It would be a shame to come to Spain and simply hit the largest centres. As much as the big cities have to offer in Spain, I don’t think you can really appreciate this diverse country without taking in the small towns and villages.
Every region in Spain is unique—from the North to the South and East to West, but what the villages have in common their thread to the past.
Each village keeps its original culture, has a dish that was created generations ago from the local ingredients and its own customs that aren’t known anywhere else in Spain or the world.
In the winter you can wander through the streets of these medieval towns, take in the pungent air of wood smoke coming from the chimneys, see the little old women in their black dresses and bedroom slippers shuffling down the cobblestone streets to buy their daily supplies, pass a farmer walking his donkey back from a day out in his field and see the children playing in the plaza of the village.
In the spring and summer, the fields come to life with an abundance of produce. You will be greeted with wildflowers and planted crops. Villages still tend to revolve around agriculture.
History oozes out of the walls, and every stone is dying to tell you its story of who walked over it.
There are 1000’s of villages worth visiting in Spain, but to give you a taste of the village life but here are a few of my favourite.
Top must-see village in Segovia:
Ayllon: A medieval village is only 1-½ hours from Madrid, but actually in the province of Segovia bordering on the province of Soria. What may seem like a sleepy village now, actually has centuries of fascinating history. Ayllón flourished for centuries and became a stopping point for many of the kings. Alfonso VI, Alfonso VII, Alfonso Viii, Fernando III, Fernando IV, Juan II and the Infanta Isabel all passed through its gates.
Top must-see village in Guadalajara:
Brihuega: Brihuega, in the province of Guadalajara only an hour from Madrid, is another town with a rich history. The first Gothic design used in the Iberian peninsula can be seen in one of the churches. Later, a grateful king built his Royal cloth factory in Brihuega as a thank you to the villagers for helping him in battle. There is a labyrinth of caves winding under the main square and original homes—in times of peace, it was used to house wine and food, in times of danger these caves were used as an escape route.
Top must-see village in La Rioja:
Haro: La Rioja is a small valley, a microclimate tucked at the foot of the Cantabria mountains along the Ebro river. This magical valley gives you the feeling of being immersed in a fairytale. The stunning views, the vineyards dotting the fields and beautifully preserved medieval villages await exploring. I didn’t come across any villages in the Rioja that weren't worth stopping to look around, but one that stood out above and beyond the others was Haro.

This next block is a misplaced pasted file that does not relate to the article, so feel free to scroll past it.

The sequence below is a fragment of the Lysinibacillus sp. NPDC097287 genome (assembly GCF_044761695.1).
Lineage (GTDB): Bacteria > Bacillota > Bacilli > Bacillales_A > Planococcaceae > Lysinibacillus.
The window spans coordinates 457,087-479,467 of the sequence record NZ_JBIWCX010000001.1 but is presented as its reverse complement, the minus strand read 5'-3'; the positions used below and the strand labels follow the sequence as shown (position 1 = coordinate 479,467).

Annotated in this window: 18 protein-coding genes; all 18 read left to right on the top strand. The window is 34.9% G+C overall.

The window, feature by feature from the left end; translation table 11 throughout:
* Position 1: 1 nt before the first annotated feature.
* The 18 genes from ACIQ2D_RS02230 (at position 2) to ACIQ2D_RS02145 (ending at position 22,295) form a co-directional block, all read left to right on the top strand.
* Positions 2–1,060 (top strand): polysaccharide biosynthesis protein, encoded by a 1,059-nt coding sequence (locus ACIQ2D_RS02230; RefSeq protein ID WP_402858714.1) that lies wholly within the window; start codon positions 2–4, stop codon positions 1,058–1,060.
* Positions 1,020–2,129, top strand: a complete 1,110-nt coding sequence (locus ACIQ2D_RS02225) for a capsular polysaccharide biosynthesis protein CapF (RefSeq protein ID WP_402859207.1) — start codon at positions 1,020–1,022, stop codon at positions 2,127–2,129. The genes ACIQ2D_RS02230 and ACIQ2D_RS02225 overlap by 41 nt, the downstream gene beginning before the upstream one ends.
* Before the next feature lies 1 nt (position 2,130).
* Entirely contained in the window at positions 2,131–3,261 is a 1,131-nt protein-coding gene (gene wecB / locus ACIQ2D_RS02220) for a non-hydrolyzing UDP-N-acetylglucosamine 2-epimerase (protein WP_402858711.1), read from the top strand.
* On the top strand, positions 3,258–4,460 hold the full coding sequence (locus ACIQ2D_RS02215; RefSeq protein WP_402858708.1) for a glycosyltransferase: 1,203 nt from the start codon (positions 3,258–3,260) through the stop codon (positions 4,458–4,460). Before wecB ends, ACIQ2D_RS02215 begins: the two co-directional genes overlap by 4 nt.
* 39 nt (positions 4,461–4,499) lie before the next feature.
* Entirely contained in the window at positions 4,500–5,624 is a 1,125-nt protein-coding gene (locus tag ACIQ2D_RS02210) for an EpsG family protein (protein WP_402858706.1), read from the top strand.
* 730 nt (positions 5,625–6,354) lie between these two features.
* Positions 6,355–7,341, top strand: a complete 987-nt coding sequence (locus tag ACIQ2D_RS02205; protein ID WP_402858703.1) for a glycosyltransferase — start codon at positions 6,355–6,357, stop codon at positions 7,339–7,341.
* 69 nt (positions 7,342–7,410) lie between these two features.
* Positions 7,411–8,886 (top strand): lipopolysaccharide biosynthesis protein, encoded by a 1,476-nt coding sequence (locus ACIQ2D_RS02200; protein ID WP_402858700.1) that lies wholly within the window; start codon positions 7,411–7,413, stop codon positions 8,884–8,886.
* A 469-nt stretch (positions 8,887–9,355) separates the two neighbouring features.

Top must-see villages in Extremadura:
Arenas de San Pedro: Arenas of San Pedro is a town chalk full of history and colourful historic figures. Be sure to visit the castle at Arenas de San Pedro and learn the stories of the people who lived there. This castle was built in record time, taking only 20 years and as a result has some fascinating design features.
Guadalupe: Guadalupe is a quaint village perched on top of a mountain in the province of Extremadura. The drive to get to Guadalupe is an adventure in itself. Going up the small winding mountain road you may begin to doubt that there is anything to see at the end of the trail. But trust me, there is. The immense Monastery is a UNESCO world heritage site, but there is much more to the town than just the Monastery.
Top must-see village in Huelva:
Niebla: Almost every civilization that touched the Iberian Peninsula left their mark in Niebla. From the remains of a Phoenician port to a Roman bridge to the first gunpowder to be used in Spain, this town will take you on an open-air history lesson.
Top must-see villages in Girona:
I am not able to narrow down my favourite village in Girona, I actually have three favourites—although honestly I am still just scratching the surface. Besalu, Castellfollit de Roca and Peratallada are all completely unique from each other, but each has a special charm. Peratallada is the prettiest village I think I have ever walked through, with each corner being more quaint and picturesque than the last. Besalu has an impressive Roman bridge that crosses the river to get into the city and Castellfollit de Roca is perched on top of a narrow cliff with buildings suspended precariously on the edge.
Beach towns along the Costa Brava: Almost all of the towns along the Costa Brava are worth a visit. But if I had to narrow down my favourites for a holiday destination I would choose either family friendly Blanes, quintessential charm of Tossa de Mar, the glamour waters sport town of Empuriabrava or the green waters of Cadaques.
This list is just scratching the surface of the villages and towns sprinkled throughout Spain. If you have a favourite village that isn’t mentioned on this list, please let me know in the comments below.